(This is possibly not the most incisive thing I’ve noticed this campaign).

***

And so tomorrow we get to have a sausage and vote. But mostly we get to have a sausage. I would have voted early, but I didn’t want to miss out on the sausage sizzle. I have been known on occasion to go to a Bunnings on the weekend not to buy any hardware but just because I know there’ll be a sausage sizzle on.

For me in the ACT seat of Fraser, the lower house is a non-event. Andrew Leigh will get home. The only choice is how many will give him their first preference and how many will give him their second preference.

But the Senate contest is more interesting. I doubt the Green’s Simon Sheik will get up and beat the Lib’s Zed Seselja, but it would be nice to see. Mostly it would be nice to see because it might at least give the Liberal Party some pause before it goes through its standard policy of thinking all they need to do is cut the public service and everything will be great.

The main seats I’ll be watching are

  • Melbourne – to see if Adam Bandt gets back in. It would be a fair effort, but I think it unlikely
  • Griffith – mostly because I think the individual seat polling of the seat were crap and I think Rudd will get back with a bit of a swing against him, but no real danger
  • Longman – I heard early on the polling wasn’t good for Wyatt Roy, so it’ll be interesting to see if that holds.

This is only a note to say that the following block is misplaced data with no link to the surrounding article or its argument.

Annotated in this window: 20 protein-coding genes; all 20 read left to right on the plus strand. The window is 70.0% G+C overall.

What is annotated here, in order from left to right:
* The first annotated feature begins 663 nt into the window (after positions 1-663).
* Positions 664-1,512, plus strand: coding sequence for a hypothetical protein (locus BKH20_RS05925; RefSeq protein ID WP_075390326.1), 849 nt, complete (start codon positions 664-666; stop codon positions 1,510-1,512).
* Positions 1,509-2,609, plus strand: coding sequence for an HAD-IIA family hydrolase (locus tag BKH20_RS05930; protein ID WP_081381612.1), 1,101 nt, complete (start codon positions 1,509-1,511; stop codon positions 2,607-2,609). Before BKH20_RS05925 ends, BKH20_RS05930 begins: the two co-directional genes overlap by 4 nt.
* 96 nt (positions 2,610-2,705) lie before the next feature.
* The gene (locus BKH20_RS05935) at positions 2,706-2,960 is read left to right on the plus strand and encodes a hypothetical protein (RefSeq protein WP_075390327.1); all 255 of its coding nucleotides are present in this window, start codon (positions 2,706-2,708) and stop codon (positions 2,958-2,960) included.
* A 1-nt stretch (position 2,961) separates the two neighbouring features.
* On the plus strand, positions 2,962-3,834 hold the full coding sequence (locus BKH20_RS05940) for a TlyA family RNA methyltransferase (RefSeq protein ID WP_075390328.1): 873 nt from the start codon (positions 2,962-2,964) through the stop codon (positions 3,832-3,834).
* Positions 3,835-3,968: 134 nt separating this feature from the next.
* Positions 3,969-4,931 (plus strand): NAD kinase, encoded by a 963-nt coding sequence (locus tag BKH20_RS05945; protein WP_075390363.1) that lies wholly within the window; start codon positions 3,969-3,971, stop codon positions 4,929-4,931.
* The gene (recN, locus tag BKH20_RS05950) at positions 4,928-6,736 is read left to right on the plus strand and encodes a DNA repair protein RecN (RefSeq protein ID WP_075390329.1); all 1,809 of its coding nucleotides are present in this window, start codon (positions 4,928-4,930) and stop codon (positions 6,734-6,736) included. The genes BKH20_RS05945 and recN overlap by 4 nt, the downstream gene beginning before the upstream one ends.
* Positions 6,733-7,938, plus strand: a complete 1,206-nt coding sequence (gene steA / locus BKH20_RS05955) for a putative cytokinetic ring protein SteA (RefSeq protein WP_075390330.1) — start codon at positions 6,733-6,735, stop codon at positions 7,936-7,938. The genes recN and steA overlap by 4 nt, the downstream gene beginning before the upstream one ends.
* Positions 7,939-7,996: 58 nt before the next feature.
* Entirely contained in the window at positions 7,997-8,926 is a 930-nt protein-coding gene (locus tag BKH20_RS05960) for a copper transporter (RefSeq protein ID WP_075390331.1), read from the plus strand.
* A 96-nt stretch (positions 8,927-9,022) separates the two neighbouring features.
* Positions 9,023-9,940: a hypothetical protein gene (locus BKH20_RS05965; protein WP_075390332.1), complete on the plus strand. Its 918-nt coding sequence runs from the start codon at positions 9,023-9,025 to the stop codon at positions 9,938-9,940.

• All of QLD and NSW. Under Gillard the ALP was likely to only have one seat north of Sydney Harbour. So let’s see how they do with Rudd.
  • Indi. I’d wager if you told lefty political tragics that the result would be Abbott wins the election but Mirabella loses her seat, that a fair few would say they could live with that. Her losing would be an absolute net-win for the parliament.
  • WA Senate. Partly because I know him (he launched my book), but mostly because he is one of the smartest people in Parliament I hope Scott Ludlum gets up in the WA Senate race. In a better world he would be Australia’s Communication Minister. The Senate needs people like him – especially when you look at the LNP and ALP Senate benches and you such light weight space fillers who have the job purely because of factional deals. Do the right thing WA – and especially don’t be so dumb as to vote Wikileaks and end up giving your preference to the Nationals.
  • NSW Senate. The LNP ticket has Arthur Sinodinos third, which could mean he gets the last Senate vacancy. If something stupid happens someone like Pauline Hanson could get that spot. Again, the Senate would be poorer if that were the case.

***